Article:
|quality of a frame||bm|
Sep 10, 2002 9:15 AM
|how does one tell the quality of a frame? it's bonding? comparable to other frames?
i've been hearing people lately say they can tell one frame is better than another. but how do you really tell?
i've also noticed that some frames, like my Felt, have 'rough' joints. that is the welds are not really smooth like they are on say a klein. i believe that the felt is a good frame . . . so i'm guessing there's no difference?
Sep 10, 2002 10:00 AM
|I asked the same question a while back, about those welds. The answer was that smoother welds take more effort for the maker to do, but rough welds are no less functional and at least as strong. Smooth welds are mainly for looks (and perhaps ~.00001 less drag coefficient, if you *really* want to get technical).
Otherwise, a search of this forum will turn up some good info about frame quality, especially as it relates to frame material. Here's a few results:
Sep 10, 2002 10:02 AM
|My links don't work. Just search Discussions for "frame quality", "titanium vs. aluminum", etc.|
|Smooth welds don't mean better...||Dave Hickey|
Sep 10, 2002 10:10 AM
|Some builders like Cannondale grind their welds to make them look smooth. Other builders will leave the welds natural to show the quality of their welds. This is not to say Cannondale doesn't have good welds, it's just not a good way to judge the quality of the frame.|
|That's what I meant by saying...||fbg111|
Sep 10, 2002 3:13 PM
|That rough welds are no less functional and at least as strong. Smooth welds look better but that's about all you can conclude from them.|
|re: quality of a frame||pinarello|
Sep 10, 2002 10:58 AM
|Well let me ask this. What kind of quality control on weld(s,ing) does a Mfg. have? Has anyone heard of a certain mfg. x-raying there welds? Paint can hide crappy welds. I just wonder if anyone is doing this or something else. Where I work we leak test our welds with a helium leak detector. In parts per billion. I would think stuffing a bike full of helium and sniffing it on a leak detector would surfice. Catapult|
|Excellent article on bike manufacturing in Bicycling July 2002||js5280|
Sep 10, 2002 12:17 PM
|Talks about Cannondale's manufacturing process, very enlightening. I'm not expert but I worked at company whose product used welded tubes for the chemical industry (corolis mass flow meters, very cool instrument!). Nasty stuff you don't want spewing out to the general public (i.e. Union Carbide in India, 1984). I was occasionally responsible for some of the paperwork concerning weld quality, welder training certificiations, etc. and knew the people who worked in that area fairly well. One guy was highly reguarded for his knowledge, only a handful of people like him worldwide.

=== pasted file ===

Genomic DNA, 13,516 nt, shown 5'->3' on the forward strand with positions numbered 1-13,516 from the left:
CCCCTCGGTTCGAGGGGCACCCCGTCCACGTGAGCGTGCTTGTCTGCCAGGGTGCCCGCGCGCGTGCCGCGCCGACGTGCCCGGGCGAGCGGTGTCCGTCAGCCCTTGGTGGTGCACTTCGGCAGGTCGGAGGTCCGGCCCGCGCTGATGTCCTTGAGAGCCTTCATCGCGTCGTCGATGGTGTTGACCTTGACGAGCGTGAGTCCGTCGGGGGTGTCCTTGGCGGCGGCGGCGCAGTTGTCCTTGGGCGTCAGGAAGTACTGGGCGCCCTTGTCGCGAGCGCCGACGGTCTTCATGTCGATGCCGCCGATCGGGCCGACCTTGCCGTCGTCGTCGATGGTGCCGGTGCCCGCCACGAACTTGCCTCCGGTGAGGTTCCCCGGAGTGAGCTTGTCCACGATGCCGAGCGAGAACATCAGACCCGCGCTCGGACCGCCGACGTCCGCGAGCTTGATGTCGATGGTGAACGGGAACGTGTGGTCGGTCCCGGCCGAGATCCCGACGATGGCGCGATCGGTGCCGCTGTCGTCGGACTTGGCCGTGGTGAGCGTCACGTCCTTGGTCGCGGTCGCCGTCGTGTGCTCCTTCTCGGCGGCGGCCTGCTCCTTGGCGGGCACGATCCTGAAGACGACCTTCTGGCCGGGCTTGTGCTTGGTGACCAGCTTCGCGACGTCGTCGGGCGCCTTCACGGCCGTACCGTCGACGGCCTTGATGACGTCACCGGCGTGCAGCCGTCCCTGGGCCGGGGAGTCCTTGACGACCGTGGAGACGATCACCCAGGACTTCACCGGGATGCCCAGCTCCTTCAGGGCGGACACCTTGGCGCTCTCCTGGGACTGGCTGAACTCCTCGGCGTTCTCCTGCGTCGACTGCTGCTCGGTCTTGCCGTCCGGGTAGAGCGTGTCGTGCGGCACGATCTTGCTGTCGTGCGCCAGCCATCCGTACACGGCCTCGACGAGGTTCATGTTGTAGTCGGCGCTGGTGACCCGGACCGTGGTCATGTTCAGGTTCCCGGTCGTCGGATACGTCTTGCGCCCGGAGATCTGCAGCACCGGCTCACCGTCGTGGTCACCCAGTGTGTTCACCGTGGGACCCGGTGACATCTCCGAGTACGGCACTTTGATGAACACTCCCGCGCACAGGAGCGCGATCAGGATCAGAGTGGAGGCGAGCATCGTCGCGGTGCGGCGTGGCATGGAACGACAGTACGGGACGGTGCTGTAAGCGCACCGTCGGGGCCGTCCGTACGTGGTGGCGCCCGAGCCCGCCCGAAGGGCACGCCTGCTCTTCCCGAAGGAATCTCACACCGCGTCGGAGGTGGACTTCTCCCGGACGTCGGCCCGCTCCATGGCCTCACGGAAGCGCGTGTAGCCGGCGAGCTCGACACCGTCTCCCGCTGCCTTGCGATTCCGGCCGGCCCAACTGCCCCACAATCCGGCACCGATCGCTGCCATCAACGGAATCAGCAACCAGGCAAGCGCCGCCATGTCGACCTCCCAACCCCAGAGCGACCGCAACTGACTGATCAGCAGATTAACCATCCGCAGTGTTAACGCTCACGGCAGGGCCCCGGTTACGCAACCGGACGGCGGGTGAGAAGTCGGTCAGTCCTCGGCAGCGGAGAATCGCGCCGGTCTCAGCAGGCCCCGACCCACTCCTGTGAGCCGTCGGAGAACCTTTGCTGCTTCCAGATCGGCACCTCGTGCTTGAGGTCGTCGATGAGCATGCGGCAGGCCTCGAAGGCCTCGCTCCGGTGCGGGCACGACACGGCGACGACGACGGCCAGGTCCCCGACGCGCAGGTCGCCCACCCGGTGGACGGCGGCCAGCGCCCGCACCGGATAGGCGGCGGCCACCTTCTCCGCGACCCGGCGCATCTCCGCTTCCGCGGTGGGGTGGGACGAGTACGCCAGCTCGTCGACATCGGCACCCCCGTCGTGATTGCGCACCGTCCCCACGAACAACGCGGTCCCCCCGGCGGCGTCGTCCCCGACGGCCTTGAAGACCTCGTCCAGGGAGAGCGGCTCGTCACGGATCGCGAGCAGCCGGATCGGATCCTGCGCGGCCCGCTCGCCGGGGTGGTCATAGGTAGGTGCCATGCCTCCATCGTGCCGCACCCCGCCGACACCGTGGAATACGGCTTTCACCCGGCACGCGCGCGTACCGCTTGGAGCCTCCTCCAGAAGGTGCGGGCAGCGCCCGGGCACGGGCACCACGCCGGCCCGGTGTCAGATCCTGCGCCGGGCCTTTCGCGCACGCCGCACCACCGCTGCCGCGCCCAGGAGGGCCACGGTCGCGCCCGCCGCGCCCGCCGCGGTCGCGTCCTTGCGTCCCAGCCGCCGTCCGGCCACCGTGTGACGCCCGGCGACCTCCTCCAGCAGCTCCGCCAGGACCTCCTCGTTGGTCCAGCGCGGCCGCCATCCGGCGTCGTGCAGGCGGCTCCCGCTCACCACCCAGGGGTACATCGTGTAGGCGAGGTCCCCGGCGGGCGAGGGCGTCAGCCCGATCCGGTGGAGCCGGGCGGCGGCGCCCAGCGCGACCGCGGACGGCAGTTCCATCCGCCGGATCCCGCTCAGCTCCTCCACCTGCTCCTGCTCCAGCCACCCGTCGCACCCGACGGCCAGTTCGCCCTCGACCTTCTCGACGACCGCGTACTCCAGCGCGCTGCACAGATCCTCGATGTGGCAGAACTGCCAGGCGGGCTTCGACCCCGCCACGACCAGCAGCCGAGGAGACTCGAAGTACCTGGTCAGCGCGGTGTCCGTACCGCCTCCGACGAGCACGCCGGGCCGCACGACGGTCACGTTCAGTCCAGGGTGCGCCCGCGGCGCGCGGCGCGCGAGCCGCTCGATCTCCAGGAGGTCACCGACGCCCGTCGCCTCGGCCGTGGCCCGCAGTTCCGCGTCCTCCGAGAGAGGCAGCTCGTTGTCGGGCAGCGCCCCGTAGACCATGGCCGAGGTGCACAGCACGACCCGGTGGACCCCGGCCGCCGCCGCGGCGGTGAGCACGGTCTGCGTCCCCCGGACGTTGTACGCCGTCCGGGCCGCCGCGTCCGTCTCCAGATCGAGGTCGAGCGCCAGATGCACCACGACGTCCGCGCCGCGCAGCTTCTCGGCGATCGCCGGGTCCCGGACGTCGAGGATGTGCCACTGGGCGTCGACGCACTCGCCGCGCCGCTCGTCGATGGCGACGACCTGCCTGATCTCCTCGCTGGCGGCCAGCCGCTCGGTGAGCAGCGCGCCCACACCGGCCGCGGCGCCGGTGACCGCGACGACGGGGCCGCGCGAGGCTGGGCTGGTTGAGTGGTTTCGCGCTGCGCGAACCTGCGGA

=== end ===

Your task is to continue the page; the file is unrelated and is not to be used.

So in layman's terms. . .One of the best ways to truly tell a weld's quality is to do an x-ray. We had a x-ray facility on site and sampled completed welds regularly. Other metalurgy tests might also be used such as sectioning and using a SEM (scanning electron microscope) to see what happening at that level. We also used a Helium Leak Detectors. I think the idea there is to make sure the weld if contiguous, that is it won't leak nasty stuff out. Since Helium is a very small molecule, it can find even the smallest holes. I don't think the Leak Test has much to do with overall weld strength. While you can probably tell some bad welds visually, I know you can't tell all bad welds from visual inspection nor how "good" a weld truly is. The best way to get a good weld is to have good welders, who are highly trained, pay attention to detail, and have good equipment and materials to work with. It really is an art. I'm sure we must have some weld tech's or metalurgists somewhere on the board who can tell us all about it till our eyes glaze over. That's why they get paid the big bucks ;-)
|re: quality of a frame||ozone|
Sep 10, 2002 11:26 AM
|There is a lot more to consider about frame quality. The miters, the frame alignment, material and welding. If you want to see a quality frame just look at a MOOTS. I believe they do a triple pass weld and they look perfect. The miters have to be exact to weld the first pass and they constantly check the alignment.
Paint can hide a lot. Have you ever seen a Cannondale with the paint stripped off?
|No and I don't want to. Sounds like Rosie O'Donnell naked. nm||dzrider|
Sep 10, 2002 12:09 PM
|Sort of||Mel Erickson|
Sep 10, 2002 1:07 PM
|I stripped the paint from a Cannondale DD60 fork. The welds don't look any different from others I've seen. Maybe I should strip my old R400 and take a gander.|
|To each his own...||NJRoad|
Sep 10, 2002 1:46 PM
|I've heard different things but some will tell you that a single pass weld is equally as strong, weighs less and stresses the tubing less.|
|Welds, alignment, geometry, sometimes metal quality.||Leisure|
Sep 10, 2002 7:35 PM
|Most decent welds will do. A bad weld is one that messes up frame alignment. A really bad weld can make hotspots in the tubes, leaving areas where the tube is cooked and/or oxidized through, weakening the frame. You usually can't see it though because it mostly shows on the inside of the tubes. I've seen some frames where this happened on the BB tube or headtube.
Alignment just has to do with how well the tubes line up to the designer's intent. Welding can change alignment a bit, as will the factory equipment used when building the frame. For me alignment is most easily felt in how cleanly the frame tracks and handles. Most frames feel fine when I'm on them really, but some just seem more buttoned down.